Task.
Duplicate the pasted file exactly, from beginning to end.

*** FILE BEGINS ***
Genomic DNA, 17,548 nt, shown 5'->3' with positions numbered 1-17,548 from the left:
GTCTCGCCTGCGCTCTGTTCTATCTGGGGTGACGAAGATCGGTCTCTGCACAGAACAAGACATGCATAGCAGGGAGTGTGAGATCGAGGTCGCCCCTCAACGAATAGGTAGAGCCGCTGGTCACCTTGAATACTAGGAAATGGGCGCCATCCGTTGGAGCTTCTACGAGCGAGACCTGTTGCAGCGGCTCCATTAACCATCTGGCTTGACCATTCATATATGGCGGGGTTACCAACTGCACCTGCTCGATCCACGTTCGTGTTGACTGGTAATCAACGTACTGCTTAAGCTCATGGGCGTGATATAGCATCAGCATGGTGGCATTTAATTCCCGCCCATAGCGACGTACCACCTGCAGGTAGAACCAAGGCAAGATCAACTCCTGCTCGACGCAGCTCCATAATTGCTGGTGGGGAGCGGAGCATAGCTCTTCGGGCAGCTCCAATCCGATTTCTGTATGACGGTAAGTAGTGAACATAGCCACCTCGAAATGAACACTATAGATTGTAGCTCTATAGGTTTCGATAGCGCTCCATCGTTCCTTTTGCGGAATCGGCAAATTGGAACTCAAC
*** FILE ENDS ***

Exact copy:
Genomic DNA, 17,548 nt, shown 5'->3' with positions numbered 1-17,548 from the left:
GTCTCGCCTGCGCTCTGTTCTATCTGGGGTGACGAAGATCGGTCTCTGCACAGAACAAGACATGCATAGCAGGGAGTGTGAGATCGAGGTCGCCCCTCAACGAATAGGTAGAGCCGCTGGTCACCTTGAATACTAGGAAATGGGCGCCATCCGTTGGAGCTTCTACGAGCGAGACCTGTTGCAGCGGCTCCATTAACCATCTGGCTTGACCATTCATATATGGCGGGGTTACCAACTGCACCTGCTCGATCCACGTTCGTGTTGACTGGTAATCAACGTACTGCTTAAGCTCATGGGCGTGATATAGCATCAGCATGGTGGCATTTAATTCCCGCCCATAGCGACGTACCACCTGCAGGTAGAACCAAGGCAAGATCAACTCCTGCTCGACGCAGCTCCATAATTGCTGGTGGGGAGCGGAGCATAGCTCTTCGGGCAGCTCCAATCCGATTTCTGTATGACGGTAAGTAGTGAACATAGCCACCTCGAAATGAACACTATAGATTGTAGCTCTATAGGTTTCGATAGCGCTCCATCGTTCCTTTTGCGGAATCGGCAAATTGGAACTCAAC